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Tara Brach's Dharma Talks
Tara Brach
A pervasive but often invisible source of suffering in our culture is self-aversion. We are a busy culture, and we move through our life feeling anxious and dissatisfied, but not fully conscious of how we neglect or judge our inner experience. We suffer from a lack of belonging: to our own bodies, to each other and to the earth. When we practice Buddhist meditation, we learn how to listen deeply and hold our life tenderly.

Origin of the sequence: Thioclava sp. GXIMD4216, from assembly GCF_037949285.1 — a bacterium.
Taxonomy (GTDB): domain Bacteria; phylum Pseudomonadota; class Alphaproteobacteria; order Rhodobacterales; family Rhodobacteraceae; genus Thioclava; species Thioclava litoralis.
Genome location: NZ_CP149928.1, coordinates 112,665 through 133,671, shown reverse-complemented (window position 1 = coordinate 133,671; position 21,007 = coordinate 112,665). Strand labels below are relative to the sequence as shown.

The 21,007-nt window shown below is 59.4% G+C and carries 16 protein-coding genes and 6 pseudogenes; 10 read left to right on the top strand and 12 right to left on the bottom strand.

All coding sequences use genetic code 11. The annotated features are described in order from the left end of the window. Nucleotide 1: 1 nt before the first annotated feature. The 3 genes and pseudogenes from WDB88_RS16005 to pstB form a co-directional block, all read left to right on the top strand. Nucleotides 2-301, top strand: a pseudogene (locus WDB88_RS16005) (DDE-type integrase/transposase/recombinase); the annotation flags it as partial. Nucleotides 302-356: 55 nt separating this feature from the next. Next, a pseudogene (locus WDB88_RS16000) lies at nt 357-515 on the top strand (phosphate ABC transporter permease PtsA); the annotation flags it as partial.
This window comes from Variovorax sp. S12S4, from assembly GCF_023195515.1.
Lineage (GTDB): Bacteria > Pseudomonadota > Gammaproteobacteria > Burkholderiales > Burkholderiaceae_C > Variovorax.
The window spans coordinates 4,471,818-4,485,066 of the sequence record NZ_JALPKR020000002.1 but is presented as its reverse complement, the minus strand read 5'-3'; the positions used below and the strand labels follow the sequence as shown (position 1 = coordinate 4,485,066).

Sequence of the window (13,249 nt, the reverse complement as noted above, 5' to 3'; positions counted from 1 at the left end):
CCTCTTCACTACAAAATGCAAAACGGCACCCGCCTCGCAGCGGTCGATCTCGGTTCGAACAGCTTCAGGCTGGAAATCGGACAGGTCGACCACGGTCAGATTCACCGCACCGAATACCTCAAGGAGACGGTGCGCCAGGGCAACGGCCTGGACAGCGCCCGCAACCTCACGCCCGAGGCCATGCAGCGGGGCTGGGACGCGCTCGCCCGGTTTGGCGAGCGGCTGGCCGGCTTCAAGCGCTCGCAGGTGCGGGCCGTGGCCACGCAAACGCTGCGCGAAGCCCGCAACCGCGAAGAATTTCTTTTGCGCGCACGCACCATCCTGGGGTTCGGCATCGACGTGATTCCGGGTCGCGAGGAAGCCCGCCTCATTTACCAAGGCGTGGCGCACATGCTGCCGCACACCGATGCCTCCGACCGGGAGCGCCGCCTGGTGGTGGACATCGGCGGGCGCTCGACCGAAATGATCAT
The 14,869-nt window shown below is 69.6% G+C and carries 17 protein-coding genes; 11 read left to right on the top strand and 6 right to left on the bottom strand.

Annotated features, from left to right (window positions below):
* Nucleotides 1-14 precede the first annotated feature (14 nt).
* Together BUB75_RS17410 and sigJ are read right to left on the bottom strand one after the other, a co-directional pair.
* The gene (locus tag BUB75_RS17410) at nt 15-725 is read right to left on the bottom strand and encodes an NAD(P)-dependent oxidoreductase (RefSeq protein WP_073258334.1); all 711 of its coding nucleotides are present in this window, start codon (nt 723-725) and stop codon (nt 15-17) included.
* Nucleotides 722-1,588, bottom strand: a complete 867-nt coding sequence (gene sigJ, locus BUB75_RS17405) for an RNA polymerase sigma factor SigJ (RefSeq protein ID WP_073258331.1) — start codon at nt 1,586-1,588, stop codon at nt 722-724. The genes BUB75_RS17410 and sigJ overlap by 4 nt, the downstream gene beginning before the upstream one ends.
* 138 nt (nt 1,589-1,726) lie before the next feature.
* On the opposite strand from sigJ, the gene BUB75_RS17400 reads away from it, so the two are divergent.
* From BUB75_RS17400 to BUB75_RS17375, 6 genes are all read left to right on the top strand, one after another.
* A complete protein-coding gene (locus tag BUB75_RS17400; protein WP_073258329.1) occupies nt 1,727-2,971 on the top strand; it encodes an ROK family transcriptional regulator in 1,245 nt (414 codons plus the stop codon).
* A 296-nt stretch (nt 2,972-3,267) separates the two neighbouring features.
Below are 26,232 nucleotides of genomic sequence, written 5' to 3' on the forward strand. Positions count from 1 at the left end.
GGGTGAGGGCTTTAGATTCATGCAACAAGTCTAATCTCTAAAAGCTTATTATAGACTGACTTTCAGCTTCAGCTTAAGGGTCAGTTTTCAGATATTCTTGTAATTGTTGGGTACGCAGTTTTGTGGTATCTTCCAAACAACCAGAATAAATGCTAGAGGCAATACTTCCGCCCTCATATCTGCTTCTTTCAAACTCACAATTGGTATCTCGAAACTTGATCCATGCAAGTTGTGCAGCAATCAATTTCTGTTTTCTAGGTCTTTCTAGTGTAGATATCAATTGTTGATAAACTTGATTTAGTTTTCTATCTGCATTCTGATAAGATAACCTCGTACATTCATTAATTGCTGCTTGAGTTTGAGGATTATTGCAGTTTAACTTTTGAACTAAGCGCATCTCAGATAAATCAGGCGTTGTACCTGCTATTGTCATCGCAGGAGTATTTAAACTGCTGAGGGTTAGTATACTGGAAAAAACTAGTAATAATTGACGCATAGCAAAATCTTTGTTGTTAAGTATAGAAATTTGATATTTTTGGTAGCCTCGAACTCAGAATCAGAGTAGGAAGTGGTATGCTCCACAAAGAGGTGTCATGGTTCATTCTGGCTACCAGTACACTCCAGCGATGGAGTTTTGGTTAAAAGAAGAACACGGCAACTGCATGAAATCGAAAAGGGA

2017-06-14 Meditation: Homecoming to Our Life Breath 15:59
Perhaps the most universal place to collect and deepen attention is the breath. This meditation begins with an intentional breath that calms the nervous system, and then opens to a clear, intimate presence with our natural breathing. With breath as our home base, we practice returning again and again when the mind becomes distracted. As presence grows, we can let the breath be in the foreground, and include whatever waves of life come and go. This brings a quiet mind, and a peaceful, happy heart.
Insight Meditation Community of Washington DC IMCW Wednesday Evening Talks

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